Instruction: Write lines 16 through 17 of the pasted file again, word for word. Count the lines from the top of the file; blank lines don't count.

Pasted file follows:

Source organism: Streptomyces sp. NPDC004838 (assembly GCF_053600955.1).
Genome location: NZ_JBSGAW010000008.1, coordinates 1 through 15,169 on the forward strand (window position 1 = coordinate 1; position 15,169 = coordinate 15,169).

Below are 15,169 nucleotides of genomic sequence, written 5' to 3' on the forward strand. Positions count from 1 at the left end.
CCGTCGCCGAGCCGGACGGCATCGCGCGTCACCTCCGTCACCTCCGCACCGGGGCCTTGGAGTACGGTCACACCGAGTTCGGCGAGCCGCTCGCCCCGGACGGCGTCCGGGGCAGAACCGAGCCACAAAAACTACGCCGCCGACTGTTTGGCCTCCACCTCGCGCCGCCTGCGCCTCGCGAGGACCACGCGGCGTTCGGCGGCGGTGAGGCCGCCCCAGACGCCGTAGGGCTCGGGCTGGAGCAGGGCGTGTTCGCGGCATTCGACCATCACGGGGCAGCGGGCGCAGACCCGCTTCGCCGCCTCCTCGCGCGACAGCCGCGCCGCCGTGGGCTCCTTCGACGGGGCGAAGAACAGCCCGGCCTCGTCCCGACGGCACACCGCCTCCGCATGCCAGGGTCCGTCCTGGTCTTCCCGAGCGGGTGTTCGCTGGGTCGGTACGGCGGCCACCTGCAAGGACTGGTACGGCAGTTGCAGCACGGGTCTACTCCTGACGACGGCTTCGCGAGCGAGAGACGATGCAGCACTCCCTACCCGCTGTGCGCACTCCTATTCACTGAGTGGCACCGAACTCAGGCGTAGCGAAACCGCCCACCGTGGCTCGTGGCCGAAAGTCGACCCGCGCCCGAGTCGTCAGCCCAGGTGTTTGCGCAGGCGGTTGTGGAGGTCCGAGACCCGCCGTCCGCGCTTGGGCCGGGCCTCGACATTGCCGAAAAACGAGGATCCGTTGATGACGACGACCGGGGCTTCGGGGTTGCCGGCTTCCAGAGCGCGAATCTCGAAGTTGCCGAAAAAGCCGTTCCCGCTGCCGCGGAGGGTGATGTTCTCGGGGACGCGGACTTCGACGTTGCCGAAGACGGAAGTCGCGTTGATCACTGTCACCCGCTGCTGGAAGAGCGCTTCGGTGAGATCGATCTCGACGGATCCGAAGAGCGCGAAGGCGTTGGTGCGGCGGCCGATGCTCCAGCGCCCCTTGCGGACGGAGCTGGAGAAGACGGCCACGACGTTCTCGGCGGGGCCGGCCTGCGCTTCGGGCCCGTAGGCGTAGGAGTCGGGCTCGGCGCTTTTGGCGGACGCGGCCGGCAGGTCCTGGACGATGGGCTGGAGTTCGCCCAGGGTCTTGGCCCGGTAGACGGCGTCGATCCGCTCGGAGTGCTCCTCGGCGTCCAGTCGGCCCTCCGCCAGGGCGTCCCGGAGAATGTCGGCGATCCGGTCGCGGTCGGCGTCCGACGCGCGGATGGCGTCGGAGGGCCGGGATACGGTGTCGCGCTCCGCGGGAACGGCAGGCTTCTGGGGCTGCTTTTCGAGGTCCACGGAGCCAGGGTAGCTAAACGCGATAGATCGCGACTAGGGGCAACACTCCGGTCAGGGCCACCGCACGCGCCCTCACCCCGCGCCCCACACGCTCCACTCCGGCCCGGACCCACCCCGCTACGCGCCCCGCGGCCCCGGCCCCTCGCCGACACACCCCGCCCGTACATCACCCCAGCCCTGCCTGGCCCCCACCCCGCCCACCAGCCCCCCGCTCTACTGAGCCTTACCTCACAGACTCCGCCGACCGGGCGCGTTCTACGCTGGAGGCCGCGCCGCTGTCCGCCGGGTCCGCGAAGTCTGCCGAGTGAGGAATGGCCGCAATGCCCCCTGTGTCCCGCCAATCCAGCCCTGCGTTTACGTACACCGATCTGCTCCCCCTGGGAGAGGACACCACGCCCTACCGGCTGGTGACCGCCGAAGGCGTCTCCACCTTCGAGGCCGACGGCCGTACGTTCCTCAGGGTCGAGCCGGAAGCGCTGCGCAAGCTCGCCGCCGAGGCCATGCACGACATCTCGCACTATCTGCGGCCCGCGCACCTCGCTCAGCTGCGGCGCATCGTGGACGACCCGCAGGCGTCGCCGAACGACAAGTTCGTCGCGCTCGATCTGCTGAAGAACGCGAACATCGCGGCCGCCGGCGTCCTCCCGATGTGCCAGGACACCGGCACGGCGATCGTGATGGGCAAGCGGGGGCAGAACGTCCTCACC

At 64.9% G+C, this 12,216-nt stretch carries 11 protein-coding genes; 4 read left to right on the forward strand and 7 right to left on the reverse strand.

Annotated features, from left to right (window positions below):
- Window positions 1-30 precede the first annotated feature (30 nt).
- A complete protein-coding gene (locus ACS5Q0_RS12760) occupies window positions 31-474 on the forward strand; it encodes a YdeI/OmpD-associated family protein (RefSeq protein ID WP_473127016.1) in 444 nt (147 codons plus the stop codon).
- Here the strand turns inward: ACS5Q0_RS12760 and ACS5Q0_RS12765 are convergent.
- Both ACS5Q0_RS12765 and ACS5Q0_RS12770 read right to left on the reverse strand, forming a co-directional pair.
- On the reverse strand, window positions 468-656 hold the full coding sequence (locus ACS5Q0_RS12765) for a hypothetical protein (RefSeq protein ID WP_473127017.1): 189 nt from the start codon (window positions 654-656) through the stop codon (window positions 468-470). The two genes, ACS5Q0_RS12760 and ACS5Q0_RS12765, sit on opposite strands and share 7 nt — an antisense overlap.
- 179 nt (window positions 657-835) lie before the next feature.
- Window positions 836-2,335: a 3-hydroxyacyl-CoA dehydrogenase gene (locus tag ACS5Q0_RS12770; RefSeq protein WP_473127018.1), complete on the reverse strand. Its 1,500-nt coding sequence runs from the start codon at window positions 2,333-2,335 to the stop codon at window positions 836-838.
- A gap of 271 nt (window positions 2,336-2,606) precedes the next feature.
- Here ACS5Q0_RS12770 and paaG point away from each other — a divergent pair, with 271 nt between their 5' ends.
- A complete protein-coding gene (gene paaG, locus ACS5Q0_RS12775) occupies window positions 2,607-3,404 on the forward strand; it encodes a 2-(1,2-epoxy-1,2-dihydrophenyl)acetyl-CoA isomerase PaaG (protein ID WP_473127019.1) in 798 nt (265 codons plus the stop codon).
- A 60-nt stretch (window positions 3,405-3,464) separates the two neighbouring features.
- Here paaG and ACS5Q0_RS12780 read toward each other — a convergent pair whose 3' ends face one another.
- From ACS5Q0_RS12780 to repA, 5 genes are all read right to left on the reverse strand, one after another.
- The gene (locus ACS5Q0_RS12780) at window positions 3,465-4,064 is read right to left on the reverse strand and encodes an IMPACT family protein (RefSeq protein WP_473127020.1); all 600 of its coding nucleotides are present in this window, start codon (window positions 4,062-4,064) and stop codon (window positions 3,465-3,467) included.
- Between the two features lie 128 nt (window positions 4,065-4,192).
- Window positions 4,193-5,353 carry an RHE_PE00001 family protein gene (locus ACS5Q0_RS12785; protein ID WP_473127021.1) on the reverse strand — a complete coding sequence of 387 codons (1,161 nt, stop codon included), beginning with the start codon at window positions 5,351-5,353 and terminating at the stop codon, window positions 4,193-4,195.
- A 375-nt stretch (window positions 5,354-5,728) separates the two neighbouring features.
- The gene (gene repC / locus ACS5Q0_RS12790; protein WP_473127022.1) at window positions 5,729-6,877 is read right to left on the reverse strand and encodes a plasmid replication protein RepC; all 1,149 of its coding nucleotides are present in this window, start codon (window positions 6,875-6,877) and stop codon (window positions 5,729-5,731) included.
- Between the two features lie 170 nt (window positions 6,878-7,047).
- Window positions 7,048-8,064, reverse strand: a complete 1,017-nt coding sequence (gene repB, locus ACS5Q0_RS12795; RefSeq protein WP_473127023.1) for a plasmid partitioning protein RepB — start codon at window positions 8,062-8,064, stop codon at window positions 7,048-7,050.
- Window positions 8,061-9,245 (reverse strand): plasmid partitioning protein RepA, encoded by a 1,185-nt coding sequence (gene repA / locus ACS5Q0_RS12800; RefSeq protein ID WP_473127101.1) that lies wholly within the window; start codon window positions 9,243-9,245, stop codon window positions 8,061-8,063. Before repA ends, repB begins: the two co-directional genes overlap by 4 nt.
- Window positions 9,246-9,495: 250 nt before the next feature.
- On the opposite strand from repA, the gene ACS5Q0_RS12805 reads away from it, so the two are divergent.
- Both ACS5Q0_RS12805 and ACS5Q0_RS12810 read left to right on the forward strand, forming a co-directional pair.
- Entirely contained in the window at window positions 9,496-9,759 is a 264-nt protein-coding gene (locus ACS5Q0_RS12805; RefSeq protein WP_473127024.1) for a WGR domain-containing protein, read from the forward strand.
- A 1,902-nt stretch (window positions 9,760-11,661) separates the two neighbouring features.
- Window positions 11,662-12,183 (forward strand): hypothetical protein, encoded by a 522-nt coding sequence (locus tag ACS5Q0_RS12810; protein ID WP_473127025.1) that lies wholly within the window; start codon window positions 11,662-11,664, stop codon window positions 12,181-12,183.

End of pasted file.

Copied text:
- A complete protein-coding gene (gene paaG, locus ACS5Q0_RS12775) occupies window positions 2,607-3,404 on the forward strand; it encodes a 2-(1,2-epoxy-1,2-dihydrophenyl)acetyl-CoA isomerase PaaG (protein ID WP_473127019.1) in 798 nt (265 codons plus the stop codon).
- A 60-nt stretch (window positions 3,405-3,464) separates the two neighbouring features.